You are correct. I think you may have misinterpreted what she said. No mortal sin is forgiven unless it is confessed vocally to a priest during the Sacrament of Confession. There are special circumstances governing the confessions of those who cannot speak or other cases of extreme emergency when mortal sins may be forgiven ( going into battle ) without vocal confession. But even in these cases, the penitent must confess these sins in the confessional at the first opportunity.

And it is a bad idea for anyone to write down their sins and it is not necessary. What if these papers were discovered by an innocent person or by a loved one? No, never do that. God will forgive all your sins, even the ones you forget. But if you forget a serious sin, you must confess that sin as soon as you remember it - at the first reasonable opportunity. You may still go to communion because the sin has been forgiven. But it must still be confessed as soon as it is reasonable to do so.



Sounds like New Age mumbo jumbo that should be avoided. I would run from this kind of teaching, definitely not Catholic.


Well, now, isn’t that a bit over the top!

I made a retreat, and we did that; it was not considered the equivalent of confession. We had confession following the ceremony. No one - none of us - thought that it forgave out sins. We all thought that confession did, and we all went to confession after the ceremony and during the retreat.

You may not like it, and I don’t ask you to do so. But your condemnation is over the top. I have no doubt that you have ceremonies which have an emotional content to you; it is not for me to criticize them. Find out what you are actually talking about before you pass judgement; and then, count to 10.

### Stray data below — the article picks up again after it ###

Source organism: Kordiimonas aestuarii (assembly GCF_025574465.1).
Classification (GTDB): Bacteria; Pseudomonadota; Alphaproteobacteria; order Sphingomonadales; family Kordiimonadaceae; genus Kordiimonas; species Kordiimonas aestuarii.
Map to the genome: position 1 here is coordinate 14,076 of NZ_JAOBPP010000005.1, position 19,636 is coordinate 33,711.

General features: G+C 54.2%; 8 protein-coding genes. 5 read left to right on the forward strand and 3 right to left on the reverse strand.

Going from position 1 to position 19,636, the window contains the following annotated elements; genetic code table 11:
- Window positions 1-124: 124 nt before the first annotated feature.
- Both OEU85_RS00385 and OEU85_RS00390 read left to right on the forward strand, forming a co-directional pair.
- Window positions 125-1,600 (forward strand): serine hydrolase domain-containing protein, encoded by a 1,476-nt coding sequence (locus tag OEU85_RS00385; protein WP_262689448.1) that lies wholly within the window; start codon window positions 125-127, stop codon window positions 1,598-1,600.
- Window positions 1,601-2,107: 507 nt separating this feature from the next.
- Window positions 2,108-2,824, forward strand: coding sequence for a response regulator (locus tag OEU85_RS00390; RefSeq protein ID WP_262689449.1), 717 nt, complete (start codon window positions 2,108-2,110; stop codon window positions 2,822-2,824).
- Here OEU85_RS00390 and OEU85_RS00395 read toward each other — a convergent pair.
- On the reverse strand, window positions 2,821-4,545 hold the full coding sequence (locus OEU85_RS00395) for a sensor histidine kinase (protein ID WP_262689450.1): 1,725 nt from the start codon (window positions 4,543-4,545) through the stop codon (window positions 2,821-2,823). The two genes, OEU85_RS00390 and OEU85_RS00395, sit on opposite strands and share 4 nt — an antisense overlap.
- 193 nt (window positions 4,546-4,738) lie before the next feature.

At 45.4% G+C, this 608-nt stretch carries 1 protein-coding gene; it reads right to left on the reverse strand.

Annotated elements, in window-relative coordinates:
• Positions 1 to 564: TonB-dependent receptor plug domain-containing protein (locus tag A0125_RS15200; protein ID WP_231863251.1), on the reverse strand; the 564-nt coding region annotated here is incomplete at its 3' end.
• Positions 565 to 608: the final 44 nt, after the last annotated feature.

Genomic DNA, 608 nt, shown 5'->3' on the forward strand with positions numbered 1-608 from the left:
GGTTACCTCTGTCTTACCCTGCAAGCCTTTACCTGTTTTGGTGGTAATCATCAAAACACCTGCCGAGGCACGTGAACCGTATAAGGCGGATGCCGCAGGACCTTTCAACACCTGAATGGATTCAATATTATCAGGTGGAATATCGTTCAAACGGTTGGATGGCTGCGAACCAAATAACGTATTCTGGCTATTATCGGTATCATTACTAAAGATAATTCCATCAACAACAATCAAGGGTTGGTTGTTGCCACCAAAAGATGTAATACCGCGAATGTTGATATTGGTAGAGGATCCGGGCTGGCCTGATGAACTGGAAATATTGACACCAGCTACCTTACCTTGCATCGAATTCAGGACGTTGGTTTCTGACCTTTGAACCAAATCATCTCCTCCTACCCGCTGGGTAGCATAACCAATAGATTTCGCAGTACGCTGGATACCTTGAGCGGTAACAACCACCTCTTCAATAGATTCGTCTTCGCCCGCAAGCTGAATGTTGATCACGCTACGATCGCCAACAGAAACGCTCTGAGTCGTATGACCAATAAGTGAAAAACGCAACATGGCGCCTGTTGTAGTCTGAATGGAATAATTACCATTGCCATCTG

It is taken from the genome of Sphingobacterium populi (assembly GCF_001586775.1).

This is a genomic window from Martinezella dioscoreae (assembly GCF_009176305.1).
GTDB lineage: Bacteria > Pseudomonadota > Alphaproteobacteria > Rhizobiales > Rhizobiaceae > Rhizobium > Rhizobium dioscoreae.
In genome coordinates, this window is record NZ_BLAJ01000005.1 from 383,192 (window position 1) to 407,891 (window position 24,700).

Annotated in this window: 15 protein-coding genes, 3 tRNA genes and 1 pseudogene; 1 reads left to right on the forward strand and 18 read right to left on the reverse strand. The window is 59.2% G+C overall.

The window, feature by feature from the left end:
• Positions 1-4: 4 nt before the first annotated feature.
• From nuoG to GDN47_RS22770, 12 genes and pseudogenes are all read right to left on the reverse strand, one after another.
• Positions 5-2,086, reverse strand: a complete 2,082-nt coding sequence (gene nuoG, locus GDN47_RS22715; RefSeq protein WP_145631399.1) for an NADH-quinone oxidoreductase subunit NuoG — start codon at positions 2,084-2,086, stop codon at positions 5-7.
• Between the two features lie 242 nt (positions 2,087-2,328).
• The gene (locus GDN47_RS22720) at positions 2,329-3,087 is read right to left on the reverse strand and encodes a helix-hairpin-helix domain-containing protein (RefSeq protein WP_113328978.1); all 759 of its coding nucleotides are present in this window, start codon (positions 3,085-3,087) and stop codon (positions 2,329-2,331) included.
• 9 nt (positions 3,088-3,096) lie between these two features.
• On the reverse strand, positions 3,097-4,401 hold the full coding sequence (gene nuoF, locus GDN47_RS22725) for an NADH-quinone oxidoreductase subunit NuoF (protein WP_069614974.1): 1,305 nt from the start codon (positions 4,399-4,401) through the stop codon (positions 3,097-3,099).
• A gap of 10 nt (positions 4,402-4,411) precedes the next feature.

I may have gotten to this thread a little late but…

First, it does not seem appropriate to be using paper for the ashes for Ash Wednedsay. I am not sure if palms are the only thing that can be burned and used(e.g. in some regions of the world fig and willow branches are distributed on Palm/Passion Sunday instead of palm branches) but I would assume the local ordinary and custom would govern this.

Second regarding the confession and absolution, sins may be written down on a piece of paper and handed to the priest in confession, they do not have to be said outloud(see here-forums.catholic.com/showthread.php?t=290622). However, this writing down of sins still must happen inside the rite of confession and the priest actually has to read the sins and then give absolution, he cannot just burn them outside of the rite of confession and without reading them and giving absolution. As others have said papers with a listing of sins committed whether handed to the priest like described above or just used to remember sins inside the confessional can be burned afterwards for both symbolic and practical reasons.


I don’t apologize for what I wrote. To substitute a valid sacrament with a weak ritual is an abomination and if, I stress that “IF,” that was what was happening, as I have seen it happen before, than those who promote such things should be reported to their bishops.